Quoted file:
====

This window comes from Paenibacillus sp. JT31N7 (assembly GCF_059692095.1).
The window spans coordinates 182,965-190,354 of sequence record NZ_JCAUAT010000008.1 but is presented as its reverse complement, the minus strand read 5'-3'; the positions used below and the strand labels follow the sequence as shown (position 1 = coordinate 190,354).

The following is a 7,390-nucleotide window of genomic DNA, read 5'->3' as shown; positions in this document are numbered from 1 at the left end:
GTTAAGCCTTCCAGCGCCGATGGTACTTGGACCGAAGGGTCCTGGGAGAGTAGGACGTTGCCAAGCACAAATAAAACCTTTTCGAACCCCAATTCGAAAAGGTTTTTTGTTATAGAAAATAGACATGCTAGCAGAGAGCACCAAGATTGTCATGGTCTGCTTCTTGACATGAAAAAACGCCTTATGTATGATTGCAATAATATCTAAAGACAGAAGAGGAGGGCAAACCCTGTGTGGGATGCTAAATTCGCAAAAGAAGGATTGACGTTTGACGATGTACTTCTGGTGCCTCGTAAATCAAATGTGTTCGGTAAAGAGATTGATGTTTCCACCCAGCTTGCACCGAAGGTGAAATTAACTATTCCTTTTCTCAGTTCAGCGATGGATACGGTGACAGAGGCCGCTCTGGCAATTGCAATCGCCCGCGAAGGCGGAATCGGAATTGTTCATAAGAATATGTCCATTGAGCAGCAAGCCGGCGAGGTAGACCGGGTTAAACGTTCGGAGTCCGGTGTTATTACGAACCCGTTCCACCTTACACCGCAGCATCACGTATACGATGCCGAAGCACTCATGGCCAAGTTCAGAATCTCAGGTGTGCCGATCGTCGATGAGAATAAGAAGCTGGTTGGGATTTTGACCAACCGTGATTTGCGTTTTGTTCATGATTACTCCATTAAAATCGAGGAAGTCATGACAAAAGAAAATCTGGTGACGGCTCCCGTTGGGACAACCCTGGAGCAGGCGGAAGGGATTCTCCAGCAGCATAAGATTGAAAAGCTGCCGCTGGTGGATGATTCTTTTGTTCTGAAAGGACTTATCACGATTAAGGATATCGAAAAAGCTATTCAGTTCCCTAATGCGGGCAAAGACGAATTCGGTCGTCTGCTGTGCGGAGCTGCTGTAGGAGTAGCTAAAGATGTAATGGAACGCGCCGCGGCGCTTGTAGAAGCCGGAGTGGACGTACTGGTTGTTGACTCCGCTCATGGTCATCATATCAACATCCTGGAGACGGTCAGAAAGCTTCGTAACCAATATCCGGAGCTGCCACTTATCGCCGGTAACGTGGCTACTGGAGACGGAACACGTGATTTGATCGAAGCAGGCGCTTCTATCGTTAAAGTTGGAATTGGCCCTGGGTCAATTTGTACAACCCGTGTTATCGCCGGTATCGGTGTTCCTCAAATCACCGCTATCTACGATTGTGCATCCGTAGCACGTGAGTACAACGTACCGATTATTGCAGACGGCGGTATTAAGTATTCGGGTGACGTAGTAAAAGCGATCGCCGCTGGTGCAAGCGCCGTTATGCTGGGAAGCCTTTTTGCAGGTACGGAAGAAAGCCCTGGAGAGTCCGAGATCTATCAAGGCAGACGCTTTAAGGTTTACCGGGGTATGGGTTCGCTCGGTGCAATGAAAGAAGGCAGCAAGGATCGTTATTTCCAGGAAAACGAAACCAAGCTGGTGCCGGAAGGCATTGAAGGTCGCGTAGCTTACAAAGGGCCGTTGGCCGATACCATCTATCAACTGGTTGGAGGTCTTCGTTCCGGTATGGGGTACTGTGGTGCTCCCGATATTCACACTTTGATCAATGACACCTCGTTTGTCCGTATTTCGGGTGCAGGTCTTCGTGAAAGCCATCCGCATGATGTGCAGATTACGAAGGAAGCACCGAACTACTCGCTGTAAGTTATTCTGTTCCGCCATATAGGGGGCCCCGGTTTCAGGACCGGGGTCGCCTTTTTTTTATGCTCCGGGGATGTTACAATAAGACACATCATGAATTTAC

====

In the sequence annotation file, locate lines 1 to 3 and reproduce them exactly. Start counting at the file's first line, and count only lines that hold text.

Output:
This window comes from Paenibacillus sp. JT31N7 (assembly GCF_059692095.1).
The window spans coordinates 182,965-190,354 of sequence record NZ_JCAUAT010000008.1 but is presented as its reverse complement, the minus strand read 5'-3'; the positions used below and the strand labels follow the sequence as shown (position 1 = coordinate 190,354).

The following is a 7,390-nucleotide window of genomic DNA, read 5'->3' as shown; positions in this document are numbered from 1 at the left end: